Just my .02,

George S.
February 16, 2005, 11:45 AM
This link is to the '05 Crown Vic Police Interceptor:

I find it interesting that Ford will be including a "Automatic Fire Suppression System with manual override (late availability)" in the CVPI. I wonder if this is their "solution" to the problem instead of redesigning the fuel tank or protecting it. We all remember the Pinto and the problems it had with fire and rear-end collisions :eek:

It's pretty amazing to me that the only motor offered is the 4.6L 250HP engine. The optional 3.55 gears do help the car but assuming a weight of close to 4500 lbs, this car should be a slug.

For you LEO's that drive a late-model CVPI, do you think the car really has "performance" qualities?? I know that you can't outrun Motorola :D but just how much emphasis is placed on vehicle performance in terms of power output and the ability to get moving fast??

Ukraine Train
February 16, 2005, 11:47 AM
I drive a '95 9C1 "Shamu", it's great. I was really surprised how quick it is for a two ton+ car. What's sad is GM is still making full size sedans with LS1 engines in the middle east and Australia. I've heard rumors, though, that there will be another full size RWD car here eventually.

February 16, 2005, 11:53 AM
If memory serves me right, and sometimes it does :), the RWD GM cars (Caprice, Buick Roadmaster, Cadillac Fleetwood, etc) were made in Arlington, Texas, were they now make the Tahoes and Suburbans.

Just my .02,

February 16, 2005, 01:09 PM
magnums dont have the ground clearance.Easy fix.

February 16, 2005, 01:20 PM
Lots of departments in SC have started going with the Dodge Intrepids because they are so much cheaper than the Vics. I have no idea about what sort of police package they have in them though.

February 16, 2005, 02:32 PM
The last I heard, the major companies made ~75% of their profit from civilian sales....

Since Ford won't sell the Crown Vics, and the Chevy seems to be less reliable, I think a viable alternative would be a more economical, and reliable alternative: The Toyota Tercel. You'll be driving those things until retirement thanks to Toyota's legendary reliability, and you can get 2 for the price of a single CV, putting "more cops on the street".

pete f
February 16, 2005, 02:41 PM
First of all. 250 hp engines in a 4300# car is reason kids in toyota camrys's out run cops.

second. Same as barrett saying you try to screw us we will not fix your 50 BMG's Ford makes a bladder contained fuel cell for the Crown Vic, but bean counters will not buy it. Hence the reason Ford feels like it can say stuff you to those involved in the police suit.

Fords new Five hundred AWD is being pitched as a new model police car.
I saw one being "demo'd" that had a big V8 sound and very very thin aerodynamic conforming roof light bars, with the AWD this seems to be a good package.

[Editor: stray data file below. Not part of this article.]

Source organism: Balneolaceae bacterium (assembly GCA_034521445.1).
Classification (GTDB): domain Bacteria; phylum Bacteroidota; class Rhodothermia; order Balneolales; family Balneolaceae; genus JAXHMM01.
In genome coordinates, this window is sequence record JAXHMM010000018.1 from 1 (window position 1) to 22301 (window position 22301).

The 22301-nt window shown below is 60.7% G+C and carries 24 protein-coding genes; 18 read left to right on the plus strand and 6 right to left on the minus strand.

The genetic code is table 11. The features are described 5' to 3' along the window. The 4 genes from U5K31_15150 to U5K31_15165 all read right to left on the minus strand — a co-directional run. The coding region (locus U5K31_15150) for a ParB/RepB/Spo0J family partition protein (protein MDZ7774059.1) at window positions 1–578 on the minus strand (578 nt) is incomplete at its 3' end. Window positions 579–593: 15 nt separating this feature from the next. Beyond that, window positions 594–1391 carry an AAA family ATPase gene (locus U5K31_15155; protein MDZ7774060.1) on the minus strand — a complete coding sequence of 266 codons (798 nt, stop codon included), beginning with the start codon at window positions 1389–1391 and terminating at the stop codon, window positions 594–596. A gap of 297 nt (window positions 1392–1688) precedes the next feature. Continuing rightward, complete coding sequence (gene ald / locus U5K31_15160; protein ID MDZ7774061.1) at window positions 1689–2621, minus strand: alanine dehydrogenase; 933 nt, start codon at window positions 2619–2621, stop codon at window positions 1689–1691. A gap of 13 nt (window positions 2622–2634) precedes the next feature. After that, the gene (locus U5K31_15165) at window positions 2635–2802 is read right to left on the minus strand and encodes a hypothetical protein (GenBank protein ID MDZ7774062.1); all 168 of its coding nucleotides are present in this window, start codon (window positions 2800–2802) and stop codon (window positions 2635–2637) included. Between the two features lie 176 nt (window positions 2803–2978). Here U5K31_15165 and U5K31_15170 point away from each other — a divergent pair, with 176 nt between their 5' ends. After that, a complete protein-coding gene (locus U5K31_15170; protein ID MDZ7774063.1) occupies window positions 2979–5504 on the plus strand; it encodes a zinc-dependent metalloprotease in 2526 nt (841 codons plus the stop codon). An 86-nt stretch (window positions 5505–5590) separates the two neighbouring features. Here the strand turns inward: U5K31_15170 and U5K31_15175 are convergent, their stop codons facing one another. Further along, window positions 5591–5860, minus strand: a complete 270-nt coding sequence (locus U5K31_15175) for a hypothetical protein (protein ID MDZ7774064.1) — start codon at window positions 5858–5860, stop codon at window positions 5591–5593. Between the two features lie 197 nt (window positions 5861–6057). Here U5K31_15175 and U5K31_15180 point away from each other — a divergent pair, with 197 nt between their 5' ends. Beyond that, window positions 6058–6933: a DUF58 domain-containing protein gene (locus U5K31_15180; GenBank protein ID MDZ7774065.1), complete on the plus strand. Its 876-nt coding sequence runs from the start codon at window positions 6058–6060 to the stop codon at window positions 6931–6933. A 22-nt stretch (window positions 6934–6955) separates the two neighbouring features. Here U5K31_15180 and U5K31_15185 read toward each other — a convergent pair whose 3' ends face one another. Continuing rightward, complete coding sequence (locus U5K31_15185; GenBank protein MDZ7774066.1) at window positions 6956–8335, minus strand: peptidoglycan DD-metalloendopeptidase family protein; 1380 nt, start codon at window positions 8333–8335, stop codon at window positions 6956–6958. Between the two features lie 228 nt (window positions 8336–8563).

I just saw a blurb in a car magaazine sighting chrysler-benz putting together a cop car on the 300 platform, hemi and all,

Our city bought Impalas but are changing back after hideous lifespans and QC on drivetrains.

February 16, 2005, 02:50 PM
I think it would be pretty cool to have the Chrysler 300 police cars. They're big enough and with the Hemi, they've got plenty of juice. They woould also look bad ass IMHO.

February 16, 2005, 03:05 PM
I rented an Intrepid once when someone t-boned my Cressida... that thing SUCKED. It's like a fat, slow, even more plasticy Neon.


brian roberts
February 16, 2005, 03:40 PM
the intrepid has a BIG(can't get letters BIG enough)problem; w/the intrep, somewhere between 4-6 panic stops, the brakes burst into flame!!! you got it!!! and, best of all, chrysler KNOWS it. :eek: also, these cars get maybe 7,000 miles to a set of front pads, AND, you can't keep the front end aligned. some here in Md. have 700 miles on them & no alignment. one dept. found they could put Michelins on, & the F.E. would align, but its an ongoing work in progress, in Braille mode. plus, rotor distortion is so bad, that after a short while, if you're trying to stop fast & the steering wheel is straight, the s/w gets a violent shudder in it, but if you then turn the wheel a hair left or right, it'll cease!! plus, the F.E. is too light for what its asked to do. i mean Cord, Duesenburg, & i believe Auburn, tried the FW drive thing in the 30s, & scrapped the idea, only to have it resurrected by the automakers, w/all kinds of propaganda that the bean-counters fall for. police depts. have been fighting bean-counters for YEARS trying to get them to buy something that'll last for awhile longer than when the sweet taste of price has dissipated. the crown vic also has its probs; in police work, particularly training, the rear end overheats, melts the seals, destroys the axles because the lube escapes. some depts. have found a solution: cryogenically processed rear axles & improved lubricants. they've also found cryo-processed rotors & pads will give them approximately 3 times the life expectancy as stock braking components. problem is, there are charlatans out there who are joyfully ***king :fire: the public, so the process, even when performed by honest processors, is getting tarred w/the same brush. to make it all so much better, now NIIHTSA(i believe that's their acronym) has found that when the car gets something like 93,000 miles, its no longer suitable for police work. but we COULDN'T POSSIBLY make something good, hell no, that won't fund my "golden parachute", will it???? :cool: